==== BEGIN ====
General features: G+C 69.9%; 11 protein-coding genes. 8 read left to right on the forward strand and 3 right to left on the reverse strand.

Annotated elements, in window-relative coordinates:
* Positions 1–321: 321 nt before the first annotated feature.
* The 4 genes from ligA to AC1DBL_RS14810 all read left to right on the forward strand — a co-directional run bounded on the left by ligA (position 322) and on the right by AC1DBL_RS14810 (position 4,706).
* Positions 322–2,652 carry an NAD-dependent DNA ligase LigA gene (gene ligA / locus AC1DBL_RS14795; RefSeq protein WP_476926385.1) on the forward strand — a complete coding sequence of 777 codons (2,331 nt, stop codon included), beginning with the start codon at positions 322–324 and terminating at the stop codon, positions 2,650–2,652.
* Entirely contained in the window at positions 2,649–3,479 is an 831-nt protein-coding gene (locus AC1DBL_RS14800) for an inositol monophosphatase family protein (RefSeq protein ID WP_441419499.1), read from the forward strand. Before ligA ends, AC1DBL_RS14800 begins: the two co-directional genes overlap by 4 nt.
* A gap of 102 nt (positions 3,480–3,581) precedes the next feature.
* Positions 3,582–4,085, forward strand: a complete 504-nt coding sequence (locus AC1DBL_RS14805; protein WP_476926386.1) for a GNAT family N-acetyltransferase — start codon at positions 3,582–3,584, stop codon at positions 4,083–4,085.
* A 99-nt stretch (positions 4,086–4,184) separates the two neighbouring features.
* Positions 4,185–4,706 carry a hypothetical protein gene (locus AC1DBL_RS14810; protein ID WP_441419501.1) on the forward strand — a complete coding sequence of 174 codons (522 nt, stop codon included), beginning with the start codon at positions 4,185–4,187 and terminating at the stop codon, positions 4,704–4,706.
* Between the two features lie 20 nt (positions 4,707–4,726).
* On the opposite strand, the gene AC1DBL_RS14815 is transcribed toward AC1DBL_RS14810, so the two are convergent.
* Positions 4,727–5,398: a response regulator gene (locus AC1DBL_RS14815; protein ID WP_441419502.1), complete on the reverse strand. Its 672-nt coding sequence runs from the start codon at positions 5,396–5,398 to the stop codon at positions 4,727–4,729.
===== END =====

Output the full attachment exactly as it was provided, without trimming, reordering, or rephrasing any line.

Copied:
General features: G+C 69.9%; 11 protein-coding genes. 8 read left to right on the forward strand and 3 right to left on the reverse strand.

Annotated elements, in window-relative coordinates:
* Positions 1–321: 321 nt before the first annotated feature.
* The 4 genes from ligA to AC1DBL_RS14810 all read left to right on the forward strand — a co-directional run bounded on the left by ligA (position 322) and on the right by AC1DBL_RS14810 (position 4,706).
* Positions 322–2,652 carry an NAD-dependent DNA ligase LigA gene (gene ligA / locus AC1DBL_RS14795; RefSeq protein WP_476926385.1) on the forward strand — a complete coding sequence of 777 codons (2,331 nt, stop codon included), beginning with the start codon at positions 322–324 and terminating at the stop codon, positions 2,650–2,652.
* Entirely contained in the window at positions 2,649–3,479 is an 831-nt protein-coding gene (locus AC1DBL_RS14800) for an inositol monophosphatase family protein (RefSeq protein ID WP_441419499.1), read from the forward strand. Before ligA ends, AC1DBL_RS14800 begins: the two co-directional genes overlap by 4 nt.
* A gap of 102 nt (positions 3,480–3,581) precedes the next feature.
* Positions 3,582–4,085, forward strand: a complete 504-nt coding sequence (locus AC1DBL_RS14805; protein WP_476926386.1) for a GNAT family N-acetyltransferase — start codon at positions 3,582–3,584, stop codon at positions 4,083–4,085.
* A 99-nt stretch (positions 4,086–4,184) separates the two neighbouring features.
* Positions 4,185–4,706 carry a hypothetical protein gene (locus AC1DBL_RS14810; protein ID WP_441419501.1) on the forward strand — a complete coding sequence of 174 codons (522 nt, stop codon included), beginning with the start codon at positions 4,185–4,187 and terminating at the stop codon, positions 4,704–4,706.
* Between the two features lie 20 nt (positions 4,707–4,726).
* On the opposite strand, the gene AC1DBL_RS14815 is transcribed toward AC1DBL_RS14810, so the two are convergent.
* Positions 4,727–5,398: a response regulator gene (locus AC1DBL_RS14815; protein ID WP_441419502.1), complete on the reverse strand. Its 672-nt coding sequence runs from the start codon at positions 5,396–5,398 to the stop codon at positions 4,727–4,729.